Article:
Rugby World Cup: Irish fans hit by ‘scandalous’ flight and accommodation prices

‘I’d love to head over but just can’t afford it,’ says one Dublin fan who speaks of friends saving money by flying out of London and then taking the bus

World Cup fever is building among Irish rugby fans as Andy Farrell’s side brace themselves for their tournament opener against Romania on Saturday afternoon.

An emphatic Grand Slam victory, off the back of a series win over the All Blacks last summer, sees Ireland head into the tournament with unprecedented levels of expectation, with tens of thousands of fans expected to make the journey to France over the coming weeks.

However, given the soaring success of this Irish team, and the very real possibility that they finally break their quarter-final hoodoo, the demand for tickets, flights and accommodation has seen many fans priced out of a late-summer sojourn.

Sean Maughan, a Connacht Rugby supporter from Tuam, Co Galway, told The Irish Times that he and a group of his friends had been priced out of attending the World Cup and that “proper fans” were being left viewing the tournament on a TV screen.


Detailing the cost of a three-night trip to Paris for Ireland’s final group game against Scotland, Mr Maughan said a match ticket was close to €200, with accommodation working out at roughly €500 per person sharing for the three days.

Remarking on the inflated accommodation prices, he said: “The hosting of the majority of games in Paris seems poorly thought out. It is already an expensive city at the best of times, but to have thousands of fans from so many countries heading to the one city rather than properly spreading games out around France wasn’t well planned at all.”

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It was the cost of flights that left the Tuam RFC clubman the most incensed though, as return flights for the dates in question were priced more than €600. “I thought it was pretty bad on the airlines’ behalf to have flights priced so dearly. They’re robbing people because they know how badly fans want to go to a World Cup,” he said.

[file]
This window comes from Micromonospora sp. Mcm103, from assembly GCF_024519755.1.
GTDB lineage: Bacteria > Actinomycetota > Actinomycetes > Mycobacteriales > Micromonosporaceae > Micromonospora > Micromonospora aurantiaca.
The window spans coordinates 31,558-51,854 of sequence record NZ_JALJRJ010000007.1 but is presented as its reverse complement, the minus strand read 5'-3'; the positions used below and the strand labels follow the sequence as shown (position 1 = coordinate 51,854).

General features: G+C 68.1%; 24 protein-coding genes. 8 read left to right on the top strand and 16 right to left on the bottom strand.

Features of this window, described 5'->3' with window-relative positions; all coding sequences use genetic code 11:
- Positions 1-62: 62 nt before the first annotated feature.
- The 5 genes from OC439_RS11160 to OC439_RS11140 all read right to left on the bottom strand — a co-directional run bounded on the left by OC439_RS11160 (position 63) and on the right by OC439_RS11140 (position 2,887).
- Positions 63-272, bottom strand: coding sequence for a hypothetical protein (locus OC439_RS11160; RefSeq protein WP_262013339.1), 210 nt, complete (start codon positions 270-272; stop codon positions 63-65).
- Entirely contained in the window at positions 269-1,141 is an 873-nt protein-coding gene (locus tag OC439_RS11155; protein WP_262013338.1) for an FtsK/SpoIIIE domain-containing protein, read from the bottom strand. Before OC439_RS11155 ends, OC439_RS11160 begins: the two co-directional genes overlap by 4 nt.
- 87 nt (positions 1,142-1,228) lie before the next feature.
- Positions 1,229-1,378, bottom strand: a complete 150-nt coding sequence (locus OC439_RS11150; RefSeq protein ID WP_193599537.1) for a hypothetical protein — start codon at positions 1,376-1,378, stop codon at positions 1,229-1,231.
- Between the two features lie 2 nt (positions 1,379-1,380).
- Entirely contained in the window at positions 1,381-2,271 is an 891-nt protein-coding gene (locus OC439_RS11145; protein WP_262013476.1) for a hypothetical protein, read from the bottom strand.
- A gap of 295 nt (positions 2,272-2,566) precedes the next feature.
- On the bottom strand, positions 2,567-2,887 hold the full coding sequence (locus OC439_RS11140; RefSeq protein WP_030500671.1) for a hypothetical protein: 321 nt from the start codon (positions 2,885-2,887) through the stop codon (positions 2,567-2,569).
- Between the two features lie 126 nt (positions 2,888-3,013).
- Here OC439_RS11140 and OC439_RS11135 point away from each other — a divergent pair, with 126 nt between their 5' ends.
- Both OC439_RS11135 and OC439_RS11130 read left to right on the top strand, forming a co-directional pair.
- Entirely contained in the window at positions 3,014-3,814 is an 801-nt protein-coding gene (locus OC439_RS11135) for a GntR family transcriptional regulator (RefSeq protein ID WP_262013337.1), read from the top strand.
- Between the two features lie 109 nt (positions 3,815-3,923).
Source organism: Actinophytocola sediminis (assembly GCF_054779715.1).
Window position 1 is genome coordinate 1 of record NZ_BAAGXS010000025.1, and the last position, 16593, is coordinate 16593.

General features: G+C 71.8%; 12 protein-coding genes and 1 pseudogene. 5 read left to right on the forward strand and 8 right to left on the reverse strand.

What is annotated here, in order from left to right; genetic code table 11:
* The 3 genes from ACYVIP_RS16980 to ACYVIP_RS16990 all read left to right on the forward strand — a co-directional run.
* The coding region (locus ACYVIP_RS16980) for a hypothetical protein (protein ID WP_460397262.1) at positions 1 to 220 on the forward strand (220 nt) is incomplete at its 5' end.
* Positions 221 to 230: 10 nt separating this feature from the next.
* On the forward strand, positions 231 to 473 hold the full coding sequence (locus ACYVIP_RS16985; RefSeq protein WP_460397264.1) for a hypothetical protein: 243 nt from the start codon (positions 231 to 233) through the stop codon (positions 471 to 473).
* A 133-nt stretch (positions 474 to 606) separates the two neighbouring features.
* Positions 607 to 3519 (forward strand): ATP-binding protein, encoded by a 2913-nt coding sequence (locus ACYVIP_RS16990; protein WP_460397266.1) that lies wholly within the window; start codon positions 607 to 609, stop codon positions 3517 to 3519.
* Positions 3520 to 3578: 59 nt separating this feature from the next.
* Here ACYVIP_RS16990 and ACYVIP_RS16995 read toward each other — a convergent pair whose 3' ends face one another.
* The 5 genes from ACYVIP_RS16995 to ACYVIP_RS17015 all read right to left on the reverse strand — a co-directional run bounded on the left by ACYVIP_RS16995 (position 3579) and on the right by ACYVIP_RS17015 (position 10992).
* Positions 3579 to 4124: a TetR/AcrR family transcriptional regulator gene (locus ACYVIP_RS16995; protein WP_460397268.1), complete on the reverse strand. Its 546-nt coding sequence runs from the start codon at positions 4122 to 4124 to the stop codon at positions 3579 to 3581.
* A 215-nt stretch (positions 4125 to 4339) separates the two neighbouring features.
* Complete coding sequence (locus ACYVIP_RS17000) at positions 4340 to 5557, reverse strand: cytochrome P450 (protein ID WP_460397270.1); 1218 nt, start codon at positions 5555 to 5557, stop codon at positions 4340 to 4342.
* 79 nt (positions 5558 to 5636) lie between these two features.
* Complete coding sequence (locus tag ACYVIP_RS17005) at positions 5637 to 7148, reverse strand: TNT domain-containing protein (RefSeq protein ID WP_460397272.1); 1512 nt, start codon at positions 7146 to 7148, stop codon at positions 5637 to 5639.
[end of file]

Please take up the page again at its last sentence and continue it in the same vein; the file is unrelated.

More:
“I think that the Irish airlines like Ryanair and Aer Lingus should have made a bigger effort to make more flights available and at affordable prices. They knew years in advance that a World Cup was coming. They are making it extremely hard for real, everyday rugby fans to get to the tournament.”

The issues regarding direct flights to Paris in particular are borne out when using Ireland versus South Africa as a case study. Return flights with Aer Lingus, flying on the days either side of the game, start from €800, with just one flight operating between Paris and Dublin on the Sunday after the game. Meanwhile, Ryanair are completely sold out of return fares on the same dates.

Speaking to this difficulty of navigating the pricing of airfares, Eoin Feighan, a Leinster fan from Rathfarnham in south Dublin, said the “scandalous prices” were taking away from what is meant to be the biggest spectacle in world rugby.

“I’d love to head over but just can’t afford it. The prices are scandalous really. I have a Leinster season ticket and would attend most home Ireland fixtures, but I am then left priced out of the biggest set of games of them all,” Mr Feighan said.

“I have friends too who are taking all sorts of routes to get over because of the price of direct flights. They are heading to Bordeaux via a stopover in London, and then taking a six-hour bus to Paris, for no other reason than to try and save some money.”

For those hoping to avoid the eye-watering Parisian prices and escape for a last-minute trip to Nantes for Ireland’s second group game against Tonga, they too will be sorely disappointed.

Ryanair and Aer Lingus are both operating direct flights to the city from Dublin, however, return flights the days before and after the fixture would set fans back to the tune of €700 and €640 respectively. Two nights’ accommodation in a three-star hotel will cost an additional €400, according to listings on online hotel site

In a statement, Ryanair said it is seeing strong demand from customers travelling to and from France for the Rugby World Cup and has added more than 70 extra flights to support this. It said fares remain available for as little as €70. Aer Lingus has not responded to a request for comment.